The Australian Food & Grocery Council says the resurrected Trans-Pacific Partnership, covering 11 nations that together constitute around 30 per cent of the global economy, will bring significant benefits for Australia’s food and grocery sector.
The US was originally included in the partnership, but President Donald Trump withdrew the country soon after his election. The 11 nations set to sign the deal in March are Japan, Canada, Australia, Mexico, Malaysia, Singapore, Chile, Peru, Vietnam, New Zealand and Brunei.
The latest version of the arrangement is known as the Comprehensive and Progressive Agreement for Trans-Pacific Partnership (CPTPP).
AFGC CEO Tanya Barden says the CPTPP builds on earlier trade agreements with Japan, Malaysia and Singapore, and will further open up some of Australia’s key export markets, particularly in the food, beverage and grocery sectors.
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“The significance of export opportunities for the food and grocery sector, which exports over $32 billion, cannot be understated when it has been under pressure from rising energy costs and six years of domestic retail price deflation continues to cut margins,” she said.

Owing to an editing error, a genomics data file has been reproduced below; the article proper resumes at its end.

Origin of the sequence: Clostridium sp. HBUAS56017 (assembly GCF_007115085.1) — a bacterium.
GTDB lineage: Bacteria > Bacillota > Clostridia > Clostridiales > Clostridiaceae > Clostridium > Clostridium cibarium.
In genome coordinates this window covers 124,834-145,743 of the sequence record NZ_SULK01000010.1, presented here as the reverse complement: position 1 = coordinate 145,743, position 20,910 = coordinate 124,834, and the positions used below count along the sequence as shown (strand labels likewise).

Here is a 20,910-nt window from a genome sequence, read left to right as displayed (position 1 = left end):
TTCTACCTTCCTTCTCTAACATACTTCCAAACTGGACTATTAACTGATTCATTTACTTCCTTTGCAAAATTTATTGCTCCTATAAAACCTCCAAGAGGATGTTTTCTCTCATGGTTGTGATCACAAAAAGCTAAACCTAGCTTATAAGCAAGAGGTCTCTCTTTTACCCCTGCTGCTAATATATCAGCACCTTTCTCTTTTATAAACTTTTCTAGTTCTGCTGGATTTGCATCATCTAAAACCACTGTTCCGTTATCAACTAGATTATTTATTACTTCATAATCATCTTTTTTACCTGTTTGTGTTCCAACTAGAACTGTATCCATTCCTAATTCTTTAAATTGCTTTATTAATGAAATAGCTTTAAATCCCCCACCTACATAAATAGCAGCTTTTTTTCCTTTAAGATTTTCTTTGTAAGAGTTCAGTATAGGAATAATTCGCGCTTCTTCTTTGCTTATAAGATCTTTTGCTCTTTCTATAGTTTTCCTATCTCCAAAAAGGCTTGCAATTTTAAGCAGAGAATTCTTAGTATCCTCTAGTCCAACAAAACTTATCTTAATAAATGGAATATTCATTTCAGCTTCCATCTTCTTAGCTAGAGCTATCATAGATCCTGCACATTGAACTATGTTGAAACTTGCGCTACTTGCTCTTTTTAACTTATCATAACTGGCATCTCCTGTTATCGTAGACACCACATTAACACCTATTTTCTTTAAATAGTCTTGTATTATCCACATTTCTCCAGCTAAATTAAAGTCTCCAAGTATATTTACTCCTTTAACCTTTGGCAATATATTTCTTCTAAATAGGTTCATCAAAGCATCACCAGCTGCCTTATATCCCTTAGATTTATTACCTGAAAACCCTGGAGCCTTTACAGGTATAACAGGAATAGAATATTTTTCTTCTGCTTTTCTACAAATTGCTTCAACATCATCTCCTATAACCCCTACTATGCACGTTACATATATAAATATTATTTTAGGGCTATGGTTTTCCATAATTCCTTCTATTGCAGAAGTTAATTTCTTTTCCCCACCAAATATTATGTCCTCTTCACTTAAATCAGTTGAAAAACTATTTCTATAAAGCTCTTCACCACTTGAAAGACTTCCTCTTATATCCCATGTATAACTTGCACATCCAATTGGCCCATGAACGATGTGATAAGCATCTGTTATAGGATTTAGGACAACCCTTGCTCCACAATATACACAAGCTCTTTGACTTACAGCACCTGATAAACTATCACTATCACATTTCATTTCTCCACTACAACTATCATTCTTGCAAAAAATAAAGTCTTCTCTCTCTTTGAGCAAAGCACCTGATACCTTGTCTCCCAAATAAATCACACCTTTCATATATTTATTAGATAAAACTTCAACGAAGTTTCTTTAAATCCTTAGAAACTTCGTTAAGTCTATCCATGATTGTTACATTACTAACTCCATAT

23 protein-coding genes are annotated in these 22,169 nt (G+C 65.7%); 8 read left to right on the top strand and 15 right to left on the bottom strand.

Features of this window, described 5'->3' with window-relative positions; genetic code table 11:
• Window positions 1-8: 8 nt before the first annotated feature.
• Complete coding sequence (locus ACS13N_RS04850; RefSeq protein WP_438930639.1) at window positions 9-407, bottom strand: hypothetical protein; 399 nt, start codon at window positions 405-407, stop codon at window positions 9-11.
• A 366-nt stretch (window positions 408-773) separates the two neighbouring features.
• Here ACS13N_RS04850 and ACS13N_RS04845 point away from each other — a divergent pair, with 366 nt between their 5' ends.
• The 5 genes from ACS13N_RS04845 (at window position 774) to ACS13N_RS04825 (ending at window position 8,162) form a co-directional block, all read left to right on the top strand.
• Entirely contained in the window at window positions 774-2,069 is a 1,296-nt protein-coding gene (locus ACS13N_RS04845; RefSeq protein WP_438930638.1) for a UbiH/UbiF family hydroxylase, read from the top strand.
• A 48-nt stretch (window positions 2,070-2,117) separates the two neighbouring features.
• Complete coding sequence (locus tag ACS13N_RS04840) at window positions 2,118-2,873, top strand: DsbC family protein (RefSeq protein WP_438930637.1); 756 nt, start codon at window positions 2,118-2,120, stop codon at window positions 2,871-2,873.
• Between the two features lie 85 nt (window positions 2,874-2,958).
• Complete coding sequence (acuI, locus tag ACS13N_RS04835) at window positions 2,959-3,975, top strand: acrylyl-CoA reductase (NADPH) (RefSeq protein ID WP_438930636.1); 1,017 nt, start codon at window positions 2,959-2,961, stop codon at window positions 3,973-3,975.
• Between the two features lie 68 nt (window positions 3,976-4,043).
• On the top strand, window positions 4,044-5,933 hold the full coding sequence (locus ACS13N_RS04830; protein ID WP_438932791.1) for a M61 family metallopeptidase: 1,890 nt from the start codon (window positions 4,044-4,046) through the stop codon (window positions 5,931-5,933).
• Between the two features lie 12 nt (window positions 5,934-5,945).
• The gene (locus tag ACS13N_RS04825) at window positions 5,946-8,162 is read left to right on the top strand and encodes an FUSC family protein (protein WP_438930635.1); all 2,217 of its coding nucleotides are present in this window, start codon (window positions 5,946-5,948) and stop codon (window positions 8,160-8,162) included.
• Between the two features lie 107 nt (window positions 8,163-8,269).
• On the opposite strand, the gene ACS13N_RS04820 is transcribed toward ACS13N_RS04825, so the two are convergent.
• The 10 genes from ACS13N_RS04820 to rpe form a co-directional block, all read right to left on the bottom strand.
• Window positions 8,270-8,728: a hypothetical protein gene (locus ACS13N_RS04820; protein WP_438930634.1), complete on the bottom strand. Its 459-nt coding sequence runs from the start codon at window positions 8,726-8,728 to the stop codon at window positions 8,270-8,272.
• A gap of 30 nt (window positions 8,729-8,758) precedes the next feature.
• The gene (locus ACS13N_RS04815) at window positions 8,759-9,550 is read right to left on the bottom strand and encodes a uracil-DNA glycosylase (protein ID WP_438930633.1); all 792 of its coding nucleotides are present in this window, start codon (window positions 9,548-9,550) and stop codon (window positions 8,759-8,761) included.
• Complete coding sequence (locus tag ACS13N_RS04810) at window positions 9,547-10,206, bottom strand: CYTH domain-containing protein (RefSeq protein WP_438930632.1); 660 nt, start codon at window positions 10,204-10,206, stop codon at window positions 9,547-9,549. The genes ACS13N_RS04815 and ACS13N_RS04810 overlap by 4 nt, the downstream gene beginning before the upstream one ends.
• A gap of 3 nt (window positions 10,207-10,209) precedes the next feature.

“At a time when Australia’s economic growth is under pressure, we cannot afford to put a handbrake on one of the few shining lights, the agri-food sector. Now is the time to build on our advantage.”
One of the strong benefits of an 11-country trade agreement, says Ms Barden, is the move to greater alignment and harmonisation across the region on regulation and behind the border trade issues.
“This is particularly relevant to the export of food items that generally face onerous import controls that differ from nation to nation,” she said.
“The parliamentary process for reviewing international trade agreements will provide an opportunity to review the TPP agreement in great detail. At the forefront of that review must be the promotion of jobs, investment and growth for Australia’s economic prosperity.”